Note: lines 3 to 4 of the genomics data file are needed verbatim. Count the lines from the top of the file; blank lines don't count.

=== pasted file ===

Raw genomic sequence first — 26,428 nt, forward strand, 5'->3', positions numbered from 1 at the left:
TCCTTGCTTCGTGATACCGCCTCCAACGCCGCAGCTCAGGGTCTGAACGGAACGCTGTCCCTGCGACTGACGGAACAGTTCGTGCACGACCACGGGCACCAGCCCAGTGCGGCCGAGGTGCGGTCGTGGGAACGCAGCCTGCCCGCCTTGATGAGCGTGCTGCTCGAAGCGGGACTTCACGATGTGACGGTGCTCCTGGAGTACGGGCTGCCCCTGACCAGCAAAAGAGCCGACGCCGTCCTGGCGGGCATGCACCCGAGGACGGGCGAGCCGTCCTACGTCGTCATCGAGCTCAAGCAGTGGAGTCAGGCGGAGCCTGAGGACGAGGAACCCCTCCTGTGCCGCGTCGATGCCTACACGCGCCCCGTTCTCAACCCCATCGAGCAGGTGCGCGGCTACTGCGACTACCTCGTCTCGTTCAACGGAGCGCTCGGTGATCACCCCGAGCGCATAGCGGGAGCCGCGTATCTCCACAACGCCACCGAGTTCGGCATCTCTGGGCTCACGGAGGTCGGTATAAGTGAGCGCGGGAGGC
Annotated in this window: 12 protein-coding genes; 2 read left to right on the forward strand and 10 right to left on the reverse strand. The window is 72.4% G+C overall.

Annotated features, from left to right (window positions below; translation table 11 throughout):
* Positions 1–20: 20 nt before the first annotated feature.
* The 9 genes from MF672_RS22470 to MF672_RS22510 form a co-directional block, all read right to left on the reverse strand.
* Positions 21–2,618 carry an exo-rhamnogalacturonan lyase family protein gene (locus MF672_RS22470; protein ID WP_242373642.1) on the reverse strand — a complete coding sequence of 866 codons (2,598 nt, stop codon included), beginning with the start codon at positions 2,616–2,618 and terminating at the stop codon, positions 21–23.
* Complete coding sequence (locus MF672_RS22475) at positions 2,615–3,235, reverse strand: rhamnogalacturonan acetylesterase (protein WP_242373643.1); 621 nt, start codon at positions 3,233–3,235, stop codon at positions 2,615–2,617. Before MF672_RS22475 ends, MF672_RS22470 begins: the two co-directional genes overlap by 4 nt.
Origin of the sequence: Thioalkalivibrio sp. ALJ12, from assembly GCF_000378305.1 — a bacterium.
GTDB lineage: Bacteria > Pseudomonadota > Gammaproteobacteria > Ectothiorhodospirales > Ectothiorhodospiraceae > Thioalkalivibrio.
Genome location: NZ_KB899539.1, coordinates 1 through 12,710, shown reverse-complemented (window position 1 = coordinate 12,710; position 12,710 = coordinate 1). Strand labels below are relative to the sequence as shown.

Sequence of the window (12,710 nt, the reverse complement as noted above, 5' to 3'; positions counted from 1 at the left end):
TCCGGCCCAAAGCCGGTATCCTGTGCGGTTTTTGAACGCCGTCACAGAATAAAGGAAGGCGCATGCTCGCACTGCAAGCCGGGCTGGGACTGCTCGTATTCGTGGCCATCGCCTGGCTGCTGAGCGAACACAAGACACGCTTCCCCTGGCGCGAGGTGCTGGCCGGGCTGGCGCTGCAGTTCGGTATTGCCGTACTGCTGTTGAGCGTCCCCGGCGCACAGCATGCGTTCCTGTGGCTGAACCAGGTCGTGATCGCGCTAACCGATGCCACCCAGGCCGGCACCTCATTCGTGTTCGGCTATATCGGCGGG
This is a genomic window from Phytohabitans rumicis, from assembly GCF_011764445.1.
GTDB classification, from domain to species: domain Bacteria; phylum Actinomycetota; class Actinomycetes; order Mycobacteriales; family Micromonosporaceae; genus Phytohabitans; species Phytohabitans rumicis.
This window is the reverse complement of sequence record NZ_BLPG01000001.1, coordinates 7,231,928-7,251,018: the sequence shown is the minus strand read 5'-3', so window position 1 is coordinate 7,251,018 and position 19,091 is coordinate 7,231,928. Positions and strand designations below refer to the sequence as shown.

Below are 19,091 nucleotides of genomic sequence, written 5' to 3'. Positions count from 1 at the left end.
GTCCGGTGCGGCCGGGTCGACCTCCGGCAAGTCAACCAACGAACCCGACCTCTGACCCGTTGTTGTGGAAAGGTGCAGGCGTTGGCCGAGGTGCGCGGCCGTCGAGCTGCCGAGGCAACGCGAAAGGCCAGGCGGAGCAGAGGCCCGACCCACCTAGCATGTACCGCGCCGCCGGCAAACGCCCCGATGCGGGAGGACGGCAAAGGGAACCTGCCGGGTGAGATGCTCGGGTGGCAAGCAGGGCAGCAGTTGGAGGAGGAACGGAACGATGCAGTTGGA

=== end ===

Annotated in this window: 12 protein-coding genes; 2 read left to right on the forward strand and 10 right to left on the reverse strand. The window is 72.4% G+C overall.

Annotated features, from left to right (window positions below; translation table 11 throughout):